Whiz-kid's fall completed by court disgrace ends in

JOHN ARLIDGE

Scotland Correspondent

A 24-year-old computer whiz-kid who set up a mail order software company that grew into a multi-million pound business was fined pounds 2,000 and ordered to do 240 hours' community service yesterday after he was found guilty of extortion.

Gary Marshall, who ran his company - Star UK - from his bedroom when he was a teenager, was convicted of running a firm while disqualified from being a director and extorting thousands of pounds from former colleagues.

Marshall's conviction marks the end of one of the most remarkable boom- to-bust tales of the 1980s. Aberdeen Sheriff Court heard he left school aged 16 and used his hobby to make money. He set up Star UK and began selling software packages through the post.

By his 18th birthday, he was managing director of three computer firms and declared himself "one of Thatcher's children" - a techno yuppie in Aberdeen, a city where most fortunes are made in oil. He had the clothes, the holidays - and the style; he bought a Lotus before he had even passed his driving test.

Marshall's business expanded rapidly and he moved out of software and into hardware. When he reached 20, he boasted that his company's computer showroom in Aberdeen was the biggest in Europe.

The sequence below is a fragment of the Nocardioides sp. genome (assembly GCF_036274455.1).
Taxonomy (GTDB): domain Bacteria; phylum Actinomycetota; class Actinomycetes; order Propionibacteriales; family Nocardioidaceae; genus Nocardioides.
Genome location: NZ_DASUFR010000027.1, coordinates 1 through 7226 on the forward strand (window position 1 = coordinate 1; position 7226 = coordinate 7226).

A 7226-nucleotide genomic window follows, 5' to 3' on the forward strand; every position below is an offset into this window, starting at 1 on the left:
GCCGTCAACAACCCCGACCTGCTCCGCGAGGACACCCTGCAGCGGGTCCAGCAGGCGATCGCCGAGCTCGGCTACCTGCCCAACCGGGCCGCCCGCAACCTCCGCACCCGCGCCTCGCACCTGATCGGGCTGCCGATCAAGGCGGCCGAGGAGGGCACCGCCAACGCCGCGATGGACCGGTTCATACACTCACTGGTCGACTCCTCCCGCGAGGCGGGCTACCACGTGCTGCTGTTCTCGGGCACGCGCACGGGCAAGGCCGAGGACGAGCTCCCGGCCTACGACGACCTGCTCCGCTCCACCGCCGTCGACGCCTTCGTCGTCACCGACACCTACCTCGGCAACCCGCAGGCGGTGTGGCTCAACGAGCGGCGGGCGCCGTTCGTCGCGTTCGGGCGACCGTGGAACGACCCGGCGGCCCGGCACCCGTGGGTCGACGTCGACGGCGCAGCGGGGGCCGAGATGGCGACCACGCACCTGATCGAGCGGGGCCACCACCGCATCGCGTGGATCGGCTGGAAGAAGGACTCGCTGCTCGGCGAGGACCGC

It was then that the spending spree started. After the Lotus, Marshall bought a Mercedes and took up expensive hobbies like rally car racing. When he lost his driving licence after being clocked at 120mph, he employed a chauffeur.

By 1990 he was working and playing so hard he did not feel the chill winds of recession. Orders were slack and suppliers were beginning to demand payment. Marshall stopped supplying customers and started using their orders to pay off manufacturers.

By February 1991, with losses of almost pounds 300,000, the game was up. Star collapsed and suppliers and customers were left empty-handed. Marshall was banned from holding directorships for eight years. But he ignored the ruling and set up another computer company, Total Technologies, disguising his involvement by using "frontmen". When it too ran into difficulties, Marshall extorted pounds 3,000 from two former directors after making threats.

He was later arrested and one former staff member described him as "the flash bastard who ran the whole show". He denied involvement during his trial but afterwards he said his business life "is now over".

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